But sometimes, when politicians would insist on releasing hot air at the wrong time, Papou Pete would become aggravated. And so, at these special moments, he had a favorite saying:

Af-TOS mee-lye, ke o GUY-thou-ros KLA-nee.

Loosely translated, it means:

“When he speaks, the donkey breaks wind.”

And so, as frightened Democrats tried to blame conservatives for Standard & Poor’s downgrading of America’s credit rating, I thought of my grandpa’s words.

You’d think a columnist would be required to read what the actual downgrade report said:

Republicans and Democrats have only been able to agree to relatively modest savings on
discretionary spending while delegating to the Select Committee decisions on
more comprehensive measures. It appears that for now, new revenues have
dropped down on the menu of policy options. In addition, the plan envisions
only minor policy changes on Medicare and little change in other entitlements,
the containment of which we and most other independent observers regard as key
to long-term fiscal sustainability.


Compared with previous projections, our revised base case scenario now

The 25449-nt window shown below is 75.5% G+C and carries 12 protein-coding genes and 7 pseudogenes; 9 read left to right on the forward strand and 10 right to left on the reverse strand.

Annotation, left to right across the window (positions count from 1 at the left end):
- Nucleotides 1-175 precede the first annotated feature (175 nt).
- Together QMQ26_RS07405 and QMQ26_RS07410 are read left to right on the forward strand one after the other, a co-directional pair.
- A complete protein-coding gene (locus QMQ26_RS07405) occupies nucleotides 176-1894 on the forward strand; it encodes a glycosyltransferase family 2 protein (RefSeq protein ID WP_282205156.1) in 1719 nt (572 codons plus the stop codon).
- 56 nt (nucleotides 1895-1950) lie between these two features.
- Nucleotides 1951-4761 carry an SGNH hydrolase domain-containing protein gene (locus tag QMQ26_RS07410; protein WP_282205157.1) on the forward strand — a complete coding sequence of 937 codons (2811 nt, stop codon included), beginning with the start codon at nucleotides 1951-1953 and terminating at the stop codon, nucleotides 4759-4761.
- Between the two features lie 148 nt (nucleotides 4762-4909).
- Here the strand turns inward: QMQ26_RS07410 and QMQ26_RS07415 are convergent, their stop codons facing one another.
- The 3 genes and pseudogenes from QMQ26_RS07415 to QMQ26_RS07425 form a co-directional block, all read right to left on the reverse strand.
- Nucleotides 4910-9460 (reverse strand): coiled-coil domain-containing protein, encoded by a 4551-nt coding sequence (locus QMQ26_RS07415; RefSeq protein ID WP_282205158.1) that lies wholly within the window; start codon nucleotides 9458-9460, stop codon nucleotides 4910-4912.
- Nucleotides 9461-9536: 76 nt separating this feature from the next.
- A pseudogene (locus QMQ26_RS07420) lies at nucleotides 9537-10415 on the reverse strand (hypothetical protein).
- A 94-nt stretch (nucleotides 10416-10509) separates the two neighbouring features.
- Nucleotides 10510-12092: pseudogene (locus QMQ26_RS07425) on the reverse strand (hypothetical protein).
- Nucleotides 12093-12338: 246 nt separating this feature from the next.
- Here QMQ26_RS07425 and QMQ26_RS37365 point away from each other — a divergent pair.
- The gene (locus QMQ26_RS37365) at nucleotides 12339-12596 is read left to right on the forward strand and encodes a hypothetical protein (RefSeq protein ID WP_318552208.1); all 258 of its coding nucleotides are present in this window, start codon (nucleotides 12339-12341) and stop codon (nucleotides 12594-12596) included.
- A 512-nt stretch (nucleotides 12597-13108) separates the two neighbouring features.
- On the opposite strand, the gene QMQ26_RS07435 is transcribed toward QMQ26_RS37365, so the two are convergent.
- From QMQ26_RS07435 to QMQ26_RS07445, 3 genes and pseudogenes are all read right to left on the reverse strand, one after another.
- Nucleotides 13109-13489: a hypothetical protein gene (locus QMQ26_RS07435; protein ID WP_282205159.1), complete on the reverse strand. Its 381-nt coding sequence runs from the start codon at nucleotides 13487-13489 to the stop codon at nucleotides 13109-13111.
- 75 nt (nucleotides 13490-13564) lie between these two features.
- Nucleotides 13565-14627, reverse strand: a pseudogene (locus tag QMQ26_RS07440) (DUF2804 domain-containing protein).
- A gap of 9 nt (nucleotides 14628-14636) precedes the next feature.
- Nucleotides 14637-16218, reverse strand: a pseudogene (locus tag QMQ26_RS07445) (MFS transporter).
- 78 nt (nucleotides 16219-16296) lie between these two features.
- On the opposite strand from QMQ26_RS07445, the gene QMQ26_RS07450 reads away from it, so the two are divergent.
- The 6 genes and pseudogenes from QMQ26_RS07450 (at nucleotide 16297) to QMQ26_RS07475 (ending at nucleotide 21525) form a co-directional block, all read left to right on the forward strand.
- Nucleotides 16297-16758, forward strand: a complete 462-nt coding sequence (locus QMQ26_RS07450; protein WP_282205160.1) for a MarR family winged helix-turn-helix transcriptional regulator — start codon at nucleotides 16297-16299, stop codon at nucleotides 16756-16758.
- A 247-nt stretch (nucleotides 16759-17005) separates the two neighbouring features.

assumes that the 2001 and 2003 tax cuts, due to expire by the end of 2012,
remain in place. We have changed our assumption on this because the majority
of Republicans in Congress continue to resist any measure that would raise
revenues, a position we believe Congress reinforced by passing the act. Key
macroeconomic assumptions in the base case scenario include trend real GDP

growth of 3% and consumer price inflation near 2% annually over the decade.
Our revised upside scenario–which, other things being equal, we view as
consistent with the outlook on the ‘AA+’ long-term rating being revised to
stable–retains these same macroeconomic assumptions. In addition, it
incorporates $950 billion of new revenues on the assumption that the 2001 and
2003 tax cuts for high earners lapse from 2013 onwards, as the Administration
is advocating. In this scenario, we project that the net general government
debt would rise from an estimated 74% of GDP by the end of 2011 to 77% in 2015
and to 78% by 2021

So revenue is included in the best case scenario and a reason why the downgrade was done by S & P was the inability to reach some sort of compromise that included revenue increases.
Who else would be at fault other than the Tea Party and their fantasies of rugged individualism?